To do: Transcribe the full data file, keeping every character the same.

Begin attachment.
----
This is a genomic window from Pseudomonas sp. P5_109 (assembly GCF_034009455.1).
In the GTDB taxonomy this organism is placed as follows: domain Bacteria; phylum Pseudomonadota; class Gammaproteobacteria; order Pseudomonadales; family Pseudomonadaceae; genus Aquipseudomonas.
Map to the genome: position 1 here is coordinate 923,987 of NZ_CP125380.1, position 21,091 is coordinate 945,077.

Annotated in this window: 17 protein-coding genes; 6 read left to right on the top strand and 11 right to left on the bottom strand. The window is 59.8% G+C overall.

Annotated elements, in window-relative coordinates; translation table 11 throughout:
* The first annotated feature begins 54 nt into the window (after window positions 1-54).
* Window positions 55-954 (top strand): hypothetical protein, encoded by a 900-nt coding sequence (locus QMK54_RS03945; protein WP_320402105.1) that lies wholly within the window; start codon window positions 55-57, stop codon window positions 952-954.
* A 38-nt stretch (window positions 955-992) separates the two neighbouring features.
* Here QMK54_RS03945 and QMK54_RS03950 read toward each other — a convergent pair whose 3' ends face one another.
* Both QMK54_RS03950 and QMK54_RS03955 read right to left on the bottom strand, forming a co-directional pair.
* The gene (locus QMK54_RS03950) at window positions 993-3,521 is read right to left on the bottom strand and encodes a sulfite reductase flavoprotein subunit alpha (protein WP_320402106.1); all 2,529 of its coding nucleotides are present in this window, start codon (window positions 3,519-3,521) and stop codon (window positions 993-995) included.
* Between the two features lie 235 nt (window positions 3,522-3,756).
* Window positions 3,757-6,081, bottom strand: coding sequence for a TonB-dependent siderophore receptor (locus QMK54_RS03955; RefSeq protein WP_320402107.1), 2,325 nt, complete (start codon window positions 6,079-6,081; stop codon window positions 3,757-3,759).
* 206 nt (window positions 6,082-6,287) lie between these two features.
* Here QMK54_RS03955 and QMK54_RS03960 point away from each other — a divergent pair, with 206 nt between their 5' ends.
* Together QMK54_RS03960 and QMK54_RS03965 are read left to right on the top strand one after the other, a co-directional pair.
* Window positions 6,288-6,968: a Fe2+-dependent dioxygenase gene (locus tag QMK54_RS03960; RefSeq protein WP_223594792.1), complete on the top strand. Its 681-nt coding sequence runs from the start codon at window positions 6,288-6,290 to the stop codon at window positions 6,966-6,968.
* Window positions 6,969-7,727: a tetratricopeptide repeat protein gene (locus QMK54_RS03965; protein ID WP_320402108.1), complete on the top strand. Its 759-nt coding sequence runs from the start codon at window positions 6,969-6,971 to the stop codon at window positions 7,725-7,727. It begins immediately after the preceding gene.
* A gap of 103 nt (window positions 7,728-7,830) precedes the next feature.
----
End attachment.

This is a genomic window from Pseudomonas sp. P5_109 (assembly GCF_034009455.1).
In the GTDB taxonomy this organism is placed as follows: domain Bacteria; phylum Pseudomonadota; class Gammaproteobacteria; order Pseudomonadales; family Pseudomonadaceae; genus Aquipseudomonas.
Map to the genome: position 1 here is coordinate 923,987 of NZ_CP125380.1, position 21,091 is coordinate 945,077.

Annotated in this window: 17 protein-coding genes; 6 read left to right on the top strand and 11 right to left on the bottom strand. The window is 59.8% G+C overall.

Annotated elements, in window-relative coordinates; translation table 11 throughout:
* The first annotated feature begins 54 nt into the window (after window positions 1-54).
* Window positions 55-954 (top strand): hypothetical protein, encoded by a 900-nt coding sequence (locus QMK54_RS03945; protein WP_320402105.1) that lies wholly within the window; start codon window positions 55-57, stop codon window positions 952-954.
* A 38-nt stretch (window positions 955-992) separates the two neighbouring features.
* Here QMK54_RS03945 and QMK54_RS03950 read toward each other — a convergent pair whose 3' ends face one another.
* Both QMK54_RS03950 and QMK54_RS03955 read right to left on the bottom strand, forming a co-directional pair.
* The gene (locus QMK54_RS03950) at window positions 993-3,521 is read right to left on the bottom strand and encodes a sulfite reductase flavoprotein subunit alpha (protein WP_320402106.1); all 2,529 of its coding nucleotides are present in this window, start codon (window positions 3,519-3,521) and stop codon (window positions 993-995) included.
* Between the two features lie 235 nt (window positions 3,522-3,756).
* Window positions 3,757-6,081, bottom strand: coding sequence for a TonB-dependent siderophore receptor (locus QMK54_RS03955; RefSeq protein WP_320402107.1), 2,325 nt, complete (start codon window positions 6,079-6,081; stop codon window positions 3,757-3,759).
* 206 nt (window positions 6,082-6,287) lie between these two features.
* Here QMK54_RS03955 and QMK54_RS03960 point away from each other — a divergent pair, with 206 nt between their 5' ends.
* Together QMK54_RS03960 and QMK54_RS03965 are read left to right on the top strand one after the other, a co-directional pair.
* Window positions 6,288-6,968: a Fe2+-dependent dioxygenase gene (locus tag QMK54_RS03960; RefSeq protein WP_223594792.1), complete on the top strand. Its 681-nt coding sequence runs from the start codon at window positions 6,288-6,290 to the stop codon at window positions 6,966-6,968.
* Window positions 6,969-7,727: a tetratricopeptide repeat protein gene (locus QMK54_RS03965; protein ID WP_320402108.1), complete on the top strand. Its 759-nt coding sequence runs from the start codon at window positions 6,969-6,971 to the stop codon at window positions 7,725-7,727. It begins immediately after the preceding gene.
* A gap of 103 nt (window positions 7,728-7,830) precedes the next feature.